An Introduction to Australian Superannuation and Pensions
As we mention elsewhere, planning for your retirement does not just include focussing on building up your superannuation balance, but ensuring that you have adequate assets in total to meet your retirement income needs. However, outside home ownership, superannuation is already the second most substantial asset held by Australian families, and its importance will grow over time.
Obviously, it is also the only investment which is specifically structured to provide you with financial support in retirement and it provides a very tax effective environment within which to grow investments. The following section provides you with a summarised introduction to superannuation in Australia, including an explanation of how you can contribute to superannuation, how superannuation is taxed and when you can access your funds.
The focus of this website is very much upon providing information and support for fully and partially self-funded retirees, and helping them navigate the superannuation and social security systems. At the present time, according to the most recent ABS statistics, about 48% of the retiree population, about 1.6M individuals, are either fully or partially self supporting (see the chart below) and this will increase over time.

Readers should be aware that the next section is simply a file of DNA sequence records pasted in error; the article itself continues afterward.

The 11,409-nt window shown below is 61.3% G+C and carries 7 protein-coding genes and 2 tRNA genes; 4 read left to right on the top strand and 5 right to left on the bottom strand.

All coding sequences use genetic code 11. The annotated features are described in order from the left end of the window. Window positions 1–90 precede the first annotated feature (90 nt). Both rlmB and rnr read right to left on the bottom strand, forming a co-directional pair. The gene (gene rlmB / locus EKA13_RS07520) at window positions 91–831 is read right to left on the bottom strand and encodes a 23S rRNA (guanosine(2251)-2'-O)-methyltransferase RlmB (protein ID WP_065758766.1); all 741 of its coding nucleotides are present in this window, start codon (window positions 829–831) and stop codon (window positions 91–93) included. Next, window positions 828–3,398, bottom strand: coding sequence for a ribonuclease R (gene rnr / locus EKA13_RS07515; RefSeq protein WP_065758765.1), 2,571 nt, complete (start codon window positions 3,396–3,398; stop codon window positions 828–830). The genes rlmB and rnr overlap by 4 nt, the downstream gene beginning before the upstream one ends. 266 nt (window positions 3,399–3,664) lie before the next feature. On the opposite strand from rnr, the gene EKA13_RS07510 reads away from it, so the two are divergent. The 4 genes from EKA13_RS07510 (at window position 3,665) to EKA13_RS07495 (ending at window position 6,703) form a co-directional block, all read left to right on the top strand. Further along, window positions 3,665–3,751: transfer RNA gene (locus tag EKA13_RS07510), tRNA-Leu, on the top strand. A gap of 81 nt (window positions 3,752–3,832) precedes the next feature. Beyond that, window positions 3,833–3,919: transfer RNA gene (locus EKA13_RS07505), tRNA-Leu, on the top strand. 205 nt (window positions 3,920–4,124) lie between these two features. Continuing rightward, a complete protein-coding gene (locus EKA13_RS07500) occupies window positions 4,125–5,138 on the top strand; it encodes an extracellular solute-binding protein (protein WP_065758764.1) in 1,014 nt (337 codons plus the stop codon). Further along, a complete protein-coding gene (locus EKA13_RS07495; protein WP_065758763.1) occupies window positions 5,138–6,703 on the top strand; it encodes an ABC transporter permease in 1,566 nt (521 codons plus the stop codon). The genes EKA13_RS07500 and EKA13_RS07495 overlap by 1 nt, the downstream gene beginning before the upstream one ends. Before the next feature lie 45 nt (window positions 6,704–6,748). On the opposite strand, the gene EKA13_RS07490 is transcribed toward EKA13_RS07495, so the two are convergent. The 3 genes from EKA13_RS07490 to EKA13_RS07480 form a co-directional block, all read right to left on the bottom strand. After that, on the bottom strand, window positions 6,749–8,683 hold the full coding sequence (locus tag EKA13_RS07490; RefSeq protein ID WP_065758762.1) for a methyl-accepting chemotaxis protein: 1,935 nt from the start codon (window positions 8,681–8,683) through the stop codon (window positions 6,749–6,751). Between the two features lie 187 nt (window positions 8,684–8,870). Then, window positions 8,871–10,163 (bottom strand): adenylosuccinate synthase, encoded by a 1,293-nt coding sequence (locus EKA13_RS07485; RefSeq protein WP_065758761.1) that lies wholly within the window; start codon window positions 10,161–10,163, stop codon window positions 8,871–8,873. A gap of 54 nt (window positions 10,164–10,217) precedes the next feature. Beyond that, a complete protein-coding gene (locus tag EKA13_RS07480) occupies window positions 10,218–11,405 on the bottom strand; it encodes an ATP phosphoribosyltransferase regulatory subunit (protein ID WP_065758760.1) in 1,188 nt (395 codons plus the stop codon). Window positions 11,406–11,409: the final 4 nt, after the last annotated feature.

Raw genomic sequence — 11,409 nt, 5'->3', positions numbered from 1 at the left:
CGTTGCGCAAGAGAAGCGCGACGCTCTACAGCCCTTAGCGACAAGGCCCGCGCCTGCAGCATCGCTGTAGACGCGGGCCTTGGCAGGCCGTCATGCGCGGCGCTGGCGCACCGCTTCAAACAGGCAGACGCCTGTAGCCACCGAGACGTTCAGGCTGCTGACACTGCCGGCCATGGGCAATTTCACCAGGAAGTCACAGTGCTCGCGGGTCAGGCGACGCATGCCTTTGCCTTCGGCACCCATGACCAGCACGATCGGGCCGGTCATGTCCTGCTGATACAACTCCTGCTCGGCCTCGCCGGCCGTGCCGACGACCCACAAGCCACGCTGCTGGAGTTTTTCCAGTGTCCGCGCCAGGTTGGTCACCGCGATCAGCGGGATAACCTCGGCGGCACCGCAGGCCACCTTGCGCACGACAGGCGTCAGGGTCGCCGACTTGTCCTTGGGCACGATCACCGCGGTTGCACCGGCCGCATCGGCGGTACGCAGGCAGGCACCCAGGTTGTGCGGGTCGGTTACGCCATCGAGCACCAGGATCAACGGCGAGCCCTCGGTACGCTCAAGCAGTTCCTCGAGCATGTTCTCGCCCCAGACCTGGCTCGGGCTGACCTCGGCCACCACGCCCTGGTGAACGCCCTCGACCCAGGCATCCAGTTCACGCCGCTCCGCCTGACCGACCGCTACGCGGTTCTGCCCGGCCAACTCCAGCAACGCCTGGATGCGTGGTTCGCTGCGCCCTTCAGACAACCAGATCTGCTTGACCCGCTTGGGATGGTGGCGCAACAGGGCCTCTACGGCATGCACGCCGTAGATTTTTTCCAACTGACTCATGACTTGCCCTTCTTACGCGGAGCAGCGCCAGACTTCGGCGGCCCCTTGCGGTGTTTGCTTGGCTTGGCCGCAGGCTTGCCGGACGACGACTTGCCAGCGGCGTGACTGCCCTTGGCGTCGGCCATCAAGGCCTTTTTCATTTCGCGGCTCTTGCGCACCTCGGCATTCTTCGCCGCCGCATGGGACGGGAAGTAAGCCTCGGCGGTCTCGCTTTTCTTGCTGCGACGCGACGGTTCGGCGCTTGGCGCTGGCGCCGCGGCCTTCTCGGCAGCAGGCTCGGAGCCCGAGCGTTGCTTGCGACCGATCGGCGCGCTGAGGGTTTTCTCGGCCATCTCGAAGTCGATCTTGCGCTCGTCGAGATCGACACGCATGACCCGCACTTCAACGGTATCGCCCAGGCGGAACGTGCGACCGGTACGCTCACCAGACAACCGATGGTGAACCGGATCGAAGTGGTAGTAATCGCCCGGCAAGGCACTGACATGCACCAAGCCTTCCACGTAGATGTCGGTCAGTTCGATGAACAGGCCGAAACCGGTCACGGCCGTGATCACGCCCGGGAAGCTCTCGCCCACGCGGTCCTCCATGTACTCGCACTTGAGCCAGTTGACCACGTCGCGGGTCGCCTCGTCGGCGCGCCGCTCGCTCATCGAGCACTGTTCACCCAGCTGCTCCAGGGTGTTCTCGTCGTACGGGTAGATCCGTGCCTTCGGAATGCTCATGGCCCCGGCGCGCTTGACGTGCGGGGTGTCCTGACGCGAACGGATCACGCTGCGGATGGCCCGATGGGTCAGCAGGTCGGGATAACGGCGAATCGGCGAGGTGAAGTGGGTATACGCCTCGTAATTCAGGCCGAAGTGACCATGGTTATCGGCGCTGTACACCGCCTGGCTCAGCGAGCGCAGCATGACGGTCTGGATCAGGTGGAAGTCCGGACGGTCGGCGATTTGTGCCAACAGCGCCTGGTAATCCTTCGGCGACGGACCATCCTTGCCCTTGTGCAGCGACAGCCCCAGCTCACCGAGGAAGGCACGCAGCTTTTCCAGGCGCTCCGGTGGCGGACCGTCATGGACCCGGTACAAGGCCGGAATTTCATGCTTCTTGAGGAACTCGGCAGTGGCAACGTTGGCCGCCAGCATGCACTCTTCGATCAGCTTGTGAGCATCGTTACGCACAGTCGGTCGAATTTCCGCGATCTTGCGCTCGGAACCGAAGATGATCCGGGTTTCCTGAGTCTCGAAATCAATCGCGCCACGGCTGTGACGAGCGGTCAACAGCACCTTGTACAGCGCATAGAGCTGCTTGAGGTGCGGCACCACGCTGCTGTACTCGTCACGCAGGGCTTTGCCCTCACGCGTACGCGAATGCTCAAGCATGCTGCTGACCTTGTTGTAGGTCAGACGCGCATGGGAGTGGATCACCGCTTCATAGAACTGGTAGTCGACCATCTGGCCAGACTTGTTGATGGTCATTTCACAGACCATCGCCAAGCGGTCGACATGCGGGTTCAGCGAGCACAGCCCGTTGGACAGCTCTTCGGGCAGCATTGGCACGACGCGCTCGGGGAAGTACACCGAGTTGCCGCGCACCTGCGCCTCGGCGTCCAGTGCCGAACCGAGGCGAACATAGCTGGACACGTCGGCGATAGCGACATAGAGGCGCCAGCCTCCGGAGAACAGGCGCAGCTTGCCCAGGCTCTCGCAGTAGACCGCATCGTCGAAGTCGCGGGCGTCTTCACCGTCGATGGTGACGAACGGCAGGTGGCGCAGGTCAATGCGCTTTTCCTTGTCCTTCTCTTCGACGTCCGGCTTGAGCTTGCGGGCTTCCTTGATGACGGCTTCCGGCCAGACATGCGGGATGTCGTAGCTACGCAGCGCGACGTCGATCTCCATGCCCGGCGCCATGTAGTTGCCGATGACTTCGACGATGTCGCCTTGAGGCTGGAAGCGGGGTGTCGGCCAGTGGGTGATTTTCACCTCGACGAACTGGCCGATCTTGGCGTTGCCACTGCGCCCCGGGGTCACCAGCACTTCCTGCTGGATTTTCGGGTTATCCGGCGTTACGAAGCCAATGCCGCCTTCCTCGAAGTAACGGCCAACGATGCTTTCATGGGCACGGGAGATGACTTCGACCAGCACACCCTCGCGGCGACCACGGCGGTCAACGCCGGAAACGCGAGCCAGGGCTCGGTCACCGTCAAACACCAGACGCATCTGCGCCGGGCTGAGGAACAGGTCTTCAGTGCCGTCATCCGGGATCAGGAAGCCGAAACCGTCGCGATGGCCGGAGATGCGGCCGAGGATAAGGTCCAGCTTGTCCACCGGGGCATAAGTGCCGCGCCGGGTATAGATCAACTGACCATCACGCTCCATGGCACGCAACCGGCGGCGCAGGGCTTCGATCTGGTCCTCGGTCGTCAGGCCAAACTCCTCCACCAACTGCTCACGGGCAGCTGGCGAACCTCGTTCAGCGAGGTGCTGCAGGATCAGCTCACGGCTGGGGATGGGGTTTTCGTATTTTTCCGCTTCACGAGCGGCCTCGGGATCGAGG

Source of Income in Retirement - ABS 2016/2017
To be frank, superannuation is overly complex, largely for reasons of politics rather than good policy, and unless your situation is relatively simple you cannot be expected to have a full appreciation of how superannuation affects you and your available options. For that reason, we strongly recommend that you consider seeking experienced financial planning advice earlier rather than later, and certainly in the decade prior to your planned retirement - your fifties for most people.
The relative complexity of superannuation is illustrated by the schematic or "simplified" flow chart of superannuation which we have constructed; and this is not a complete overview. It doesn't for example cover certain specific areas, such as co-contributions, or the departing Australia superannuation payments (DASP) available to some temporary residents. It is not intended as an alternative to discussions with either your financial advisor or Centrelink, but to provide some help in putting the whole system in perspective.